The Oregonian: Commentary
Adding insult to injury at PGE
We were mistaken last year in thinking there was no particular urgency to resolving the ownership of Portland General Electric. Tomorrow, PGE's parent company, Enron, crosses the 17-month mark since it filed for bankruptcy on Dec. 2, 2001.
The catalog of outrages just keeps growing.
As reported by The Oregonian's Gail Kinsey Hill, Enron paid the top five executives at PGE bonuses of $975,000 last year, the same amount they stand to collect this year. These are not bonuses as conventionally understood, for success in hitting an earnings goal or cost-cutting target; these are retention bonuses -- extra pay for just showing up.
We've been told that retention bonuses aren't unusual. They are often used to keep a troubled organization from losing top management.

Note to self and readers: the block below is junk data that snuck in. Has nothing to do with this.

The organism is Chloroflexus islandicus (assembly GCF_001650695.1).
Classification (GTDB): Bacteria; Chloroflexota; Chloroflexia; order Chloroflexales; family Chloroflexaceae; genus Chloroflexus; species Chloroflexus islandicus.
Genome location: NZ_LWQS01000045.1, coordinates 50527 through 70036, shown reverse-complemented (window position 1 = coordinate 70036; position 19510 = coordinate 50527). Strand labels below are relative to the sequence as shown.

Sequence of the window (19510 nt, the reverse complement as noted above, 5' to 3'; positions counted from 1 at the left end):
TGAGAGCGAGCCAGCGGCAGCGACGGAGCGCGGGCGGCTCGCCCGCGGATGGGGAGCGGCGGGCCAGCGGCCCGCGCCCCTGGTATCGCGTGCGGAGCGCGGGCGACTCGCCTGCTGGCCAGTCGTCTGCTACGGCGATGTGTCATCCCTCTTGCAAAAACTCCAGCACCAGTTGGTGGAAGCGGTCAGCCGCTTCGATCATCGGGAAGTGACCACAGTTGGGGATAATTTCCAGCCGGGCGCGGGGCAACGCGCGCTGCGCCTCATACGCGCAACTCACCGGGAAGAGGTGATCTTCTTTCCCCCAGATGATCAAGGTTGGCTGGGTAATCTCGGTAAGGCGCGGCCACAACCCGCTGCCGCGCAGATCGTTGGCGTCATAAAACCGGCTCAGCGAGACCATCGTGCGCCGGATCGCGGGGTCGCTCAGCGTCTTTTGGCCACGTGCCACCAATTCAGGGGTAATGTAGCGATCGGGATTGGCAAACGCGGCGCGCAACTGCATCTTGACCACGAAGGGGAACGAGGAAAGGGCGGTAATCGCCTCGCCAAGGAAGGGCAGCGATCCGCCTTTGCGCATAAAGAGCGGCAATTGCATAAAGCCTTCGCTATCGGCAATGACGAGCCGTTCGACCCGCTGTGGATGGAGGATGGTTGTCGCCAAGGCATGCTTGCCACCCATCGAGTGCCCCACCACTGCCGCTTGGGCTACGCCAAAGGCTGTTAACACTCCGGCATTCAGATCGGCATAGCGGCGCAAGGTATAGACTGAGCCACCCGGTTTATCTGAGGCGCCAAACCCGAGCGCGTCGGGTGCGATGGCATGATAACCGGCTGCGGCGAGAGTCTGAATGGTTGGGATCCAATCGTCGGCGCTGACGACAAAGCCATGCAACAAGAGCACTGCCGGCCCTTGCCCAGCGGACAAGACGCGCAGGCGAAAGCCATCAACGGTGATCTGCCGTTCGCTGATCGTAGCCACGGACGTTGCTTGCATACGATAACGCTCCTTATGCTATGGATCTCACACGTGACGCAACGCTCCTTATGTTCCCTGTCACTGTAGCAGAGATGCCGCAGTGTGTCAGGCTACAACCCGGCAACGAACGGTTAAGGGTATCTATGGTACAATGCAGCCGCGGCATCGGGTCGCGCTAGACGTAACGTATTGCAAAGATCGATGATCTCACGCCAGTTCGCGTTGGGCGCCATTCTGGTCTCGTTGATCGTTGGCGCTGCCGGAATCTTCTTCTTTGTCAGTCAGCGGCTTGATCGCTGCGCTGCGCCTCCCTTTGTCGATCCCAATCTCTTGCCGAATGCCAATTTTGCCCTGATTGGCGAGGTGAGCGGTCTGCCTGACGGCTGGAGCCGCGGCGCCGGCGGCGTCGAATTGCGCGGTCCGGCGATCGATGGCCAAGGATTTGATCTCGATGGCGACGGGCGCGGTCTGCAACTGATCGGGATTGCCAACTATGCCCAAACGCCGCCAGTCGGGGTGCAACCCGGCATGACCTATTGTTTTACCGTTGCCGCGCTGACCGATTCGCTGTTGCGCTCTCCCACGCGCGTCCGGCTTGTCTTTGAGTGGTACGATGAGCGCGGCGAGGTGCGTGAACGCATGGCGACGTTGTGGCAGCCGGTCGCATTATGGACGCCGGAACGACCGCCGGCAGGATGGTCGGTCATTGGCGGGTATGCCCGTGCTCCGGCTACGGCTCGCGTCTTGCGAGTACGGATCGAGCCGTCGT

But it's the wrong tactic for a company whose workers lost their 401(k) savings in worthless Enron stock. And it's an insult to customers hit with 30 percent and 50 percent power rate increases.
The disclosure of bonuses for the top executives at American Airlines forced it to renegotiate union contracts to stave off bankruptcy. It also forced the airline's chief executive to resign.
That apparently doesn't mean much at Enron. In addition to signing bonus checks, it has reportedly run up almost $400 million in fees and legal costs.
With the welcome news that the Oregon Public Utility Commission staff has recommended a more thorough investigation of PGE's practices comes the thought that there is greater urgency to the city of Portland's efforts to buy the company.
When Enron bought PGE, its main interest was Enron, not the well-being of the Northwest. PGE ownership by Portland would change that.
It can't happen soon enough.